3 Min Read
* Group sales rise 9 pct to 1.26 bln euros
* Sales growth slowed globally, in key Asian market
* Retail like-for-like sales slowed in Q4 (Recasts, adds analyst comment, comparison, detail)
By Isla Binnie
MILAN, Jan 30 (Reuters) - Italian upmarket leather group Salvatore Ferragamo saw sales growth slow in 2013 in Asia, its most important market, like other luxury firms whose previously stellar rises in turnover there have moderated.
Ferragamo said on Thursday global revenue rose 9 percent to 1.26 billion euros ($1.7 billion) in 2013, in line with forecasts from analysts who expected last year's 17 percent growth rate to ease.
In Asia, where the group makes more than a third of its sales, the rate of revenue growth dropped to 10 percent from 18 percent in 2012.
The deceleration Ferragamo witnessed in Asia comes a day after fellow Italian shoemaker Tod's reported full-year 2013 sales that were below market expectations, reflecting a slowdown in the Chinese market.
Chinese luxury consumers make up about one third of the global market, but changing consumption habits including more shopping abroad and a crackdown on gifts to public officials have crimped sales for luxury companies in the country.
"It feels like we are at an inflection point in China for some Italian luxury players like Tod's and Ferragamo that have historically outperformed in that key market," said Credit Suisse analyst Guillaume Gauville.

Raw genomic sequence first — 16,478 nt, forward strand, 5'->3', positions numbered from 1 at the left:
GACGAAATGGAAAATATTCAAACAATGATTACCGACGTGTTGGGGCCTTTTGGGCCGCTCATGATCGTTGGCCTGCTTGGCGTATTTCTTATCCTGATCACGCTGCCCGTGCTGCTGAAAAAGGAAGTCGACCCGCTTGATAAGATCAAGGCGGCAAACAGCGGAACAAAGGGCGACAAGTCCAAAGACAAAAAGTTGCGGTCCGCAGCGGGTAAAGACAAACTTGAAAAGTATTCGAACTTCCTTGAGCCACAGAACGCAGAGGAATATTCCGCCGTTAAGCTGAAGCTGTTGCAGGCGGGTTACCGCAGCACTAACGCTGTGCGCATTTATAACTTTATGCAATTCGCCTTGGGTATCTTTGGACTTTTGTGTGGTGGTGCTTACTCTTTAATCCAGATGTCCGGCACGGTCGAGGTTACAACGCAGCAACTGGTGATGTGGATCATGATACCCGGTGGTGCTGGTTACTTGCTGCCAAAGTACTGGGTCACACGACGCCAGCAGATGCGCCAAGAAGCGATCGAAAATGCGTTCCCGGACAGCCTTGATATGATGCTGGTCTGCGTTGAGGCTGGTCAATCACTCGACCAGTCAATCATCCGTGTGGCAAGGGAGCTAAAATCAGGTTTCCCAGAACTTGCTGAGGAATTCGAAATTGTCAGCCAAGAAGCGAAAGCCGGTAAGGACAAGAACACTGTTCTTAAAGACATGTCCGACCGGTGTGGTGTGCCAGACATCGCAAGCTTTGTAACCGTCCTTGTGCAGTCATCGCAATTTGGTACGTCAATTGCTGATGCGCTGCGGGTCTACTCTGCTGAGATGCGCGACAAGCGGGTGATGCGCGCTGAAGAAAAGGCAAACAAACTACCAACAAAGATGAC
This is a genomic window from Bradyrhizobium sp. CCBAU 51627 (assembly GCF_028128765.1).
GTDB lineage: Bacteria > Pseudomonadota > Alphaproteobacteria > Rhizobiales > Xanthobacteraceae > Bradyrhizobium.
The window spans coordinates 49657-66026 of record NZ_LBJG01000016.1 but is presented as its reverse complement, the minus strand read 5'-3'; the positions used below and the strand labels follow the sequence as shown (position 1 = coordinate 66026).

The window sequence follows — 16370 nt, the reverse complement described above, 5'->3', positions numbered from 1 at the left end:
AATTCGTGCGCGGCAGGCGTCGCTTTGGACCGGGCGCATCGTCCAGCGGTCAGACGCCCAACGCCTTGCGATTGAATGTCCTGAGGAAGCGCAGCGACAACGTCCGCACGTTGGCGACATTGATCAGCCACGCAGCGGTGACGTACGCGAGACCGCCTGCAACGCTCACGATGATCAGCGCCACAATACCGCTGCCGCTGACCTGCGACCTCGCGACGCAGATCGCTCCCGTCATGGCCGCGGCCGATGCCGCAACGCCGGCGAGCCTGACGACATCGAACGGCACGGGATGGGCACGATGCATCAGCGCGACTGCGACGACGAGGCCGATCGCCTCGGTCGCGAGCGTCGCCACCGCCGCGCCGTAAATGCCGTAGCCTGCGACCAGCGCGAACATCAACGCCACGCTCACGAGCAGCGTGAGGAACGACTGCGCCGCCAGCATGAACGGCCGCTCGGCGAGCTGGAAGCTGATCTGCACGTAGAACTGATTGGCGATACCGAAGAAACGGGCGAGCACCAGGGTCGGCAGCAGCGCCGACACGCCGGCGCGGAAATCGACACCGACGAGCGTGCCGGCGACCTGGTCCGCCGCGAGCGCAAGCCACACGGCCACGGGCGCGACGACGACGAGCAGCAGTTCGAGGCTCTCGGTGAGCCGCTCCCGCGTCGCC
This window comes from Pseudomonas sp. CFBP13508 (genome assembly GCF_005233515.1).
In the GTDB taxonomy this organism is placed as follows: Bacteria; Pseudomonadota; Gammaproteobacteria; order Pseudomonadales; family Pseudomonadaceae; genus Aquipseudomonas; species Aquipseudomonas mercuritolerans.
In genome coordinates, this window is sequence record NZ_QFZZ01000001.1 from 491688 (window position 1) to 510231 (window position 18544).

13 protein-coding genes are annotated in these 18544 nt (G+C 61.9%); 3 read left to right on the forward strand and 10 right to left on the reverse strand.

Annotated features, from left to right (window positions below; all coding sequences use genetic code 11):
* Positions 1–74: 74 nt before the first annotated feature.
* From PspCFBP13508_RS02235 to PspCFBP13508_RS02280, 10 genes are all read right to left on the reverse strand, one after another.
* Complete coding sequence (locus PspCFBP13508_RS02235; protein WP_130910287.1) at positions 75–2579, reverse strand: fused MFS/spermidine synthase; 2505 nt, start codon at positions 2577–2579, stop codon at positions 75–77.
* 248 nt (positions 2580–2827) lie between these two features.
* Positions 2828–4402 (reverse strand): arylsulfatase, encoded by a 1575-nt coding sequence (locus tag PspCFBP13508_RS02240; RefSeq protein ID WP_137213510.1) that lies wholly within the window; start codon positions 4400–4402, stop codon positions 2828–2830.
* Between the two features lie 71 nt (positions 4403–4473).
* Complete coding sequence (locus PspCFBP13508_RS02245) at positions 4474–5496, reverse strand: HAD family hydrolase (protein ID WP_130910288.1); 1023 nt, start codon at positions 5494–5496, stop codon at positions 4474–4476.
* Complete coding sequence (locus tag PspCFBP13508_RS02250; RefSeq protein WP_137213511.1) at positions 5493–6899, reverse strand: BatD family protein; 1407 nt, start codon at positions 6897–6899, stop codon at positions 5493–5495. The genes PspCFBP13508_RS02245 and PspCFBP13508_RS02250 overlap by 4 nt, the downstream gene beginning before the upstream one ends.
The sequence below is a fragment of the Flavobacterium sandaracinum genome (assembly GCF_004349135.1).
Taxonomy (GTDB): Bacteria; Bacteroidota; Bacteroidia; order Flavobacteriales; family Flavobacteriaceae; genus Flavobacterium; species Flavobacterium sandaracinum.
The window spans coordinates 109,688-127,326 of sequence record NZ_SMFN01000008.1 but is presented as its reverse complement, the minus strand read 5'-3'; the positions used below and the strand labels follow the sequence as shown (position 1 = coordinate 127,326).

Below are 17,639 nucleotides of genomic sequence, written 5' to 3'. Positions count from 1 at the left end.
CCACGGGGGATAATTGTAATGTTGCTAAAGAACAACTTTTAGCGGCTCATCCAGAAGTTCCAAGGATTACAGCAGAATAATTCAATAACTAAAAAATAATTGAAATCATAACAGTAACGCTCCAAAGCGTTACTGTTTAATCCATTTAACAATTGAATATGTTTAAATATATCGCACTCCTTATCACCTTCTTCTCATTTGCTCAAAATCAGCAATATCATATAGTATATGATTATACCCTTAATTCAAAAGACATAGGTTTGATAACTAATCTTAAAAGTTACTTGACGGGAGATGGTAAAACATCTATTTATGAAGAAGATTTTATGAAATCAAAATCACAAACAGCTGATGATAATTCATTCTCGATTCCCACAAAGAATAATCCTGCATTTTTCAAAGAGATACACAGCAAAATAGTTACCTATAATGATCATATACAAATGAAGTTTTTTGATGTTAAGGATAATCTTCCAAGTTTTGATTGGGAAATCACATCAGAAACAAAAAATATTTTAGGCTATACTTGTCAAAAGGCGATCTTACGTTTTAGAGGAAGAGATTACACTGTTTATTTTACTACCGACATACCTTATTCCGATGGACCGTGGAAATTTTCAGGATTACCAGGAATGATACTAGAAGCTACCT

An increase in European sales of 13 percent at constant exchange rates was supported by tourist purchases, Ferragamo said.
Worldwide sales through wholesale clients, and the outlets in airport and railway stations which Chief Executive Michele Norsa expects to support growth in 2014, rose 14 percent last year over 2012.
Luxury brands usually make most revenue from stores they control directly, but Ferragamo's like-for-like retail sales rose more slowly than its wholesale revenue and their growth decelerated to only 1 percent in the fourth quarter from 7.8 percent in the final quarter of 2012.
"They particularly need to reaccelerate like-for-like sales growth in their own stores to above 5-6 percent in the next four to five years to get the operating leverage the market is currently expecting," said Credit Suisse's Gauville.
Ferragamo shares rose 60 percent over the course of 2013 but have fallen almost a fifth so far this year, as Italian luxury stocks have suffered from concerns about slowing sales growth, moderating demand in China and sky-high valuations.
Shares in Tod's shed more than 7 percent and were temporarily suspended from trading on Thursday after its sales announcement [ID;nL5N0L41ZE] but one analyst said the same was unlikely to happen to Ferragamo.
Ferragamo's shares closed down 1.65 percent on Thursday at 22 euros, before the sales numbers were announced. ($1 = 0.7373 euros) (Reporting by Isla Binnie; Editing by Anthony Barker)